Indexes: A method by which the value of a specific group of stocks is computed – usually it is used to figure out how the market overall is doing.

Commodities: A basic “thing” that is interchangeable with other “things” made by other companies. For example, crude oil is the same no matter who produces it; therefore, it’s a commodity. But smartphones vary wildly by manufacturers and cellular providers; they are not commodities.

This is just the beginning, but it should be enough to help you at least understand the articles you’re starting to read on how to trade stocks and beginner stock trading. Good luck!

Erin Steiner writes about personal finance and a variety of other topics all over the web.

Investools Investing Foundations Program

January 2, 2014 in

Get trained in the foundations of the stock market and stock trading with two courses, a wealth of easy-to-use tools, and top-tier coaching support, in the program that helps you start managing your own portfolio.

In the Investing Foundation Program, you’ll enjoy live and online workshops that can help you quickly overcome fears and learn how to manage risk and protect capital. You’ll discover tools that make it easy to find hot stocks, then analyze their fundamentals and know when to enter and exit trades. And you’ll progress at your own pace, with one-on-one support from a coach to speed your progress, as you start managing your own portfolio.

Goals:

  • Start thinking like an independent investor.
  • Quickly learn strategies to trade stocks wisely.
  • Identify other strategies that can help you become a more effective investor.
  • Practice trading on our exclusive paperMoney® platform before risking a dime.

Program Includes:

  • Principles of Investing Course
  • Introduction to Trading Stocks Course
  • 30 days of coaching from experienced traders.
  • A community of like-minded investors for inspiration, answers and study help.
  • Unlimited attendance at the Investing Foundation workshops.
  • The Investor Toolbox® with easy-to-use searches and analysis tools.
  • A one-on-one live walk-through of the Investor Toolbox by phone.

Courses Included:

The Investing Foundation workshop gives you two information-packed investing courses that help you start racing toward your financial goals.

Principles of Investing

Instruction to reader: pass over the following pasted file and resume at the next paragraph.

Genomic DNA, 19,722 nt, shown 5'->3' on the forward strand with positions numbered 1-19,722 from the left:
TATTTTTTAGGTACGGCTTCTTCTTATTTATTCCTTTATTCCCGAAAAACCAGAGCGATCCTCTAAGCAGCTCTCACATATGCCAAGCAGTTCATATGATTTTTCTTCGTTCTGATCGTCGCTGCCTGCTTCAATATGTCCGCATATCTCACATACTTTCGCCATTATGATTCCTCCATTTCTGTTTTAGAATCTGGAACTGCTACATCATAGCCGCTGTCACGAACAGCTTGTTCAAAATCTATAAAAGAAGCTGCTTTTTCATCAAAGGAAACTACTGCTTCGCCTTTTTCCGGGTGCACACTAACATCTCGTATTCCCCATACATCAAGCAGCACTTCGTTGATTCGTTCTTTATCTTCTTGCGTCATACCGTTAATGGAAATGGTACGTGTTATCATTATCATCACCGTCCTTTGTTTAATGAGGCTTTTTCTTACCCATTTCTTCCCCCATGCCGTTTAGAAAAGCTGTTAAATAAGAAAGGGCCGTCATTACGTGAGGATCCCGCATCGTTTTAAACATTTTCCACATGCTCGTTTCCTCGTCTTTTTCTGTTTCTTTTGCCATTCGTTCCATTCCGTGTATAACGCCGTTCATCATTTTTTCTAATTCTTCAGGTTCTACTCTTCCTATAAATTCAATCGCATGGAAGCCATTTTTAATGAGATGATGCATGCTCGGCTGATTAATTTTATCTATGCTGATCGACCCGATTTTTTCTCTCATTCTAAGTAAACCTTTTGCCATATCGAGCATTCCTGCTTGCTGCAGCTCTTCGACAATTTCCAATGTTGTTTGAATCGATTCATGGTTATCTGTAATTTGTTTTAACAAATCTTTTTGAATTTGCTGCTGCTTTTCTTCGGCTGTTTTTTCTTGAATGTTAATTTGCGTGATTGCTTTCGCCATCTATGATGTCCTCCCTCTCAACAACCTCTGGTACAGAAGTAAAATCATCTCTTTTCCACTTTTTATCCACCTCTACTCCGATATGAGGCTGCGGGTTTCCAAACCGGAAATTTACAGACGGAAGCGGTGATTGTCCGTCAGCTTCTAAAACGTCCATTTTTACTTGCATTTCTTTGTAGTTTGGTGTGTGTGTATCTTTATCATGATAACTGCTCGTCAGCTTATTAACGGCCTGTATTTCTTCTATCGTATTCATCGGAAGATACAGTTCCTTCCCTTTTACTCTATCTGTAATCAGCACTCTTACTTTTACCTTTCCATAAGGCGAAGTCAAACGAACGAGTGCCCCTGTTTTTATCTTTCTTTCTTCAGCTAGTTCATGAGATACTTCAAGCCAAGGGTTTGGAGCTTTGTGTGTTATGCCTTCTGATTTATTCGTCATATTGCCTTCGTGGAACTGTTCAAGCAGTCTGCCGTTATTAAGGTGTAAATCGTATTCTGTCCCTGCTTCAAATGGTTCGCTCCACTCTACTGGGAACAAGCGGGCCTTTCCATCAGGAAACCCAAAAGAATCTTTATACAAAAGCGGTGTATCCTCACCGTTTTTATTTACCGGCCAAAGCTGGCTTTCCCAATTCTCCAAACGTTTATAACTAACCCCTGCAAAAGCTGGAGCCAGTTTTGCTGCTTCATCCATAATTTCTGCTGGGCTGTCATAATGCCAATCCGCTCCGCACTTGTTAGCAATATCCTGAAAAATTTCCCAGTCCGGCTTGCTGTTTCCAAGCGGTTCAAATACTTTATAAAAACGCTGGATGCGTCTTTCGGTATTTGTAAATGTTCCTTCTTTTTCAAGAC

Whether you’re looking to manage your own accounts or to communicate more effectively with your money managers, this is the place to start. This course will walk you through the foundations of creating, executing and maintaining your own investing plan.

  • Identify major investment types and choose a broker who will efficiently execute your investment choices.
  • Understand the financial markets and how they affect your day-to-day finances, and develop a plan for a specific financial goal.
  • Build an investment portfolio designed to maximize returns and minimize risk.
  • Understand common investing mistakes and how to avoid them.

Introduction to Trading Stocks

Investing isn’t all about planning. It’s also about action. Learn to make better informed investment decisions by setting your emotions aside and using Investools’ exclusive 7-Step Investing Formula®. You’ll develop the skills to create a personalized investment plan for your financial goals.

  • Learn the truths and misconceptions about self-directed investing, and protect your investment capital by calculating your appropriate risk and position size.
  • Identify current market trends and determine which investments help you reach your goals.
  • Build a watch list of companies to invest in, and learn to spot the right entry and exit points for your investments.
  • Manage and monitor stock positions with our Investor Toolbox®.

 

One-On-One Coaching

Greenberg Capital Blog

December 3, 2013 in

Blog authored by David Greenberg discussing trading rules, trading lessons, market regulations, and business Coaching.